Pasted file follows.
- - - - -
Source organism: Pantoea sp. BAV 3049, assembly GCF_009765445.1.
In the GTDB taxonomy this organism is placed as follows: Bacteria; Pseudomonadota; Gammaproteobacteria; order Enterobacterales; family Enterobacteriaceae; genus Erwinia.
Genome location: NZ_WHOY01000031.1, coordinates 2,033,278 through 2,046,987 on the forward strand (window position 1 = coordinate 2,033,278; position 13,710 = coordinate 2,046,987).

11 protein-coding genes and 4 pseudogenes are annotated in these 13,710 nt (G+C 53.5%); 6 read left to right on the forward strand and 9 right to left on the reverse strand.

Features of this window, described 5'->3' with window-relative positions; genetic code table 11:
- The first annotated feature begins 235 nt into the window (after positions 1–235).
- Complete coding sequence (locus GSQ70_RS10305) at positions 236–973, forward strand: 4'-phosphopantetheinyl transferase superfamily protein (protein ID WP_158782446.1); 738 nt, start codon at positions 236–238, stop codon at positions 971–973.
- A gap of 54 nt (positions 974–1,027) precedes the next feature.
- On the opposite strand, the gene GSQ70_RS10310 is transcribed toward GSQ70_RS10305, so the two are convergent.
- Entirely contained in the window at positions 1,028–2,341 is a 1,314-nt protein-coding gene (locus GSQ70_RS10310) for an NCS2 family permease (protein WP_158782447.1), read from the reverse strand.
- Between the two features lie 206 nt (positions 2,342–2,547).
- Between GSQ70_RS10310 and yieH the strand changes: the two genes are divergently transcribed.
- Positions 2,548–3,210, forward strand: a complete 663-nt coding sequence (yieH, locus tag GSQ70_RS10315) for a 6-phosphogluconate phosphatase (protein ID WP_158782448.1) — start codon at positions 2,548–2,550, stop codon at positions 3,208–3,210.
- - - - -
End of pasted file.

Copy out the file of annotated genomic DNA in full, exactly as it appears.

Source organism: Pantoea sp. BAV 3049, assembly GCF_009765445.1.
In the GTDB taxonomy this organism is placed as follows: Bacteria; Pseudomonadota; Gammaproteobacteria; order Enterobacterales; family Enterobacteriaceae; genus Erwinia.
Genome location: NZ_WHOY01000031.1, coordinates 2,033,278 through 2,046,987 on the forward strand (window position 1 = coordinate 2,033,278; position 13,710 = coordinate 2,046,987).

11 protein-coding genes and 4 pseudogenes are annotated in these 13,710 nt (G+C 53.5%); 6 read left to right on the forward strand and 9 right to left on the reverse strand.

Features of this window, described 5'->3' with window-relative positions; genetic code table 11:
- The first annotated feature begins 235 nt into the window (after positions 1–235).
- Complete coding sequence (locus GSQ70_RS10305) at positions 236–973, forward strand: 4'-phosphopantetheinyl transferase superfamily protein (protein ID WP_158782446.1); 738 nt, start codon at positions 236–238, stop codon at positions 971–973.
- A gap of 54 nt (positions 974–1,027) precedes the next feature.
- On the opposite strand, the gene GSQ70_RS10310 is transcribed toward GSQ70_RS10305, so the two are convergent.
- Entirely contained in the window at positions 1,028–2,341 is a 1,314-nt protein-coding gene (locus GSQ70_RS10310) for an NCS2 family permease (protein WP_158782447.1), read from the reverse strand.
- Between the two features lie 206 nt (positions 2,342–2,547).
- Between GSQ70_RS10310 and yieH the strand changes: the two genes are divergently transcribed.
- Positions 2,548–3,210, forward strand: a complete 663-nt coding sequence (yieH, locus tag GSQ70_RS10315) for a 6-phosphogluconate phosphatase (protein ID WP_158782448.1) — start codon at positions 2,548–2,550, stop codon at positions 3,208–3,210.